In ongoing interviews, ill people answered questions about the foods they ate and other exposures in the week before they became ill. Of the 59 interviewed, 28 (47%) reported eating papayas. This proportion was significantly higher than results from a survey[PDF – 29 pages] of healthy Hispanic people in which 16% reported eating papayas in the months of May and June in the week before they were interviewed.

Investigators used whole genome sequencing (WGS) to learn more about the DNA fingerprint of the strains of Salmonella isolated from Maradol papayas that Maryland health officials collected from a grocery store in that state. Samples from these papayas yielded outbreak strains of Salmonella Kiambu and Salmonella Thompson. Both samples were from Caribeña brand Maradol papayas imported from Mexico. Investigators compared WGS results of Salmonella isolates from the papayas to clinical isolates from ill people in the PulseNet database.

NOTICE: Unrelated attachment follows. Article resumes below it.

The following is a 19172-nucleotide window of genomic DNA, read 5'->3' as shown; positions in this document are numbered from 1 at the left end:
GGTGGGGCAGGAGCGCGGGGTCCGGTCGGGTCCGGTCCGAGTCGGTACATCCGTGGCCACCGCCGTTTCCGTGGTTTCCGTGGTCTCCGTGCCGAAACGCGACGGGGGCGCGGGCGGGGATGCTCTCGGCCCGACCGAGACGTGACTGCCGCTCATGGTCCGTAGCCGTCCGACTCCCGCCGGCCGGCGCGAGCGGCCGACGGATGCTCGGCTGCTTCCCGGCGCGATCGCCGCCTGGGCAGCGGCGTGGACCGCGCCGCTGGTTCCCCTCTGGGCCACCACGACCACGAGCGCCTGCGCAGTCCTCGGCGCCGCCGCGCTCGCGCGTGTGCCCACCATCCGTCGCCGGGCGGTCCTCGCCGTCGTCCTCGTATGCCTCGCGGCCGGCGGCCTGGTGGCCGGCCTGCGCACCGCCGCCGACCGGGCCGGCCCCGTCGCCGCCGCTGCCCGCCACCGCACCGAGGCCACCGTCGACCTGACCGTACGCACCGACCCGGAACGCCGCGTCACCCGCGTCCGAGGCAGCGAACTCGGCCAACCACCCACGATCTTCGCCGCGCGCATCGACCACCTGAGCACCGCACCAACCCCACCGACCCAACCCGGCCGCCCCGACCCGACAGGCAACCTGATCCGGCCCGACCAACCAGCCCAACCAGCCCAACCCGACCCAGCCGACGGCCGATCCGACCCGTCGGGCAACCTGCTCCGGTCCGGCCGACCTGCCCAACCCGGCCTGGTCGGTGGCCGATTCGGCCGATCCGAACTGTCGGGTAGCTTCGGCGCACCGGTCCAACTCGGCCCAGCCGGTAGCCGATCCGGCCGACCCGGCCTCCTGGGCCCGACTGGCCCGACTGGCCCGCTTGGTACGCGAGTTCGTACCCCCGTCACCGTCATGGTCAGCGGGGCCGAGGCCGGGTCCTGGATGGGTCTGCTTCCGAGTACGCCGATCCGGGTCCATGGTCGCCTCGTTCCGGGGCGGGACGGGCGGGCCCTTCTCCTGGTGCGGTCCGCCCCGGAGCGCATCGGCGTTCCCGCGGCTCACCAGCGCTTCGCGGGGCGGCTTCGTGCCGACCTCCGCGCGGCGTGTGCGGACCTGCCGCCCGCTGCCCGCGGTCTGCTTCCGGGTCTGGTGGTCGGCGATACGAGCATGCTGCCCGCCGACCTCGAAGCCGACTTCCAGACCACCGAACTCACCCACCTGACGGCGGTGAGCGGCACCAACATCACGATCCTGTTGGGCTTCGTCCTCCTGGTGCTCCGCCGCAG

WGS showed that the Salmonella Kiambu papaya isolate is closely related genetically to Salmonella Kiambu isolates from ill people. WGS also showed that the SalmonellaThompson papaya isolate is closely related genetically to Salmonella Thompson isolates from ill people. This result provides more evidence that people in this outbreak got sick from eating contaminated Maradol papayas imported from Mexico.

FDA tested other papayas imported from Mexico and isolated several types of Salmonella, including Salmonella Agona, Salmonella Kiambu, Salmonella Gaminara, Salmonella Thompson, and Salmonella Senftenberg. Through this testing, the FDA has also identified Maradol papayas from the Carica de Campeche papaya farm in Mexico as a likely source of the outbreak. The agency is working to identify other brands of papayas that may have originated from Carica de Campeche and facilitate recalls. More information is available on FDA’s website.

CDC and state and local public health partners are continuing laboratory surveillance through PulseNet to identify additional ill people and to interview them. Further investigation by FDA and regulatory officials is under way to determine the point in the supply chain where the papayas were contaminated. Updates will be provided when more information is available.

Salmonella outbreak linked to papayas have occurred before. In 2011, 97 people in 23 states were sickened after contracting salmonella from eating papayas.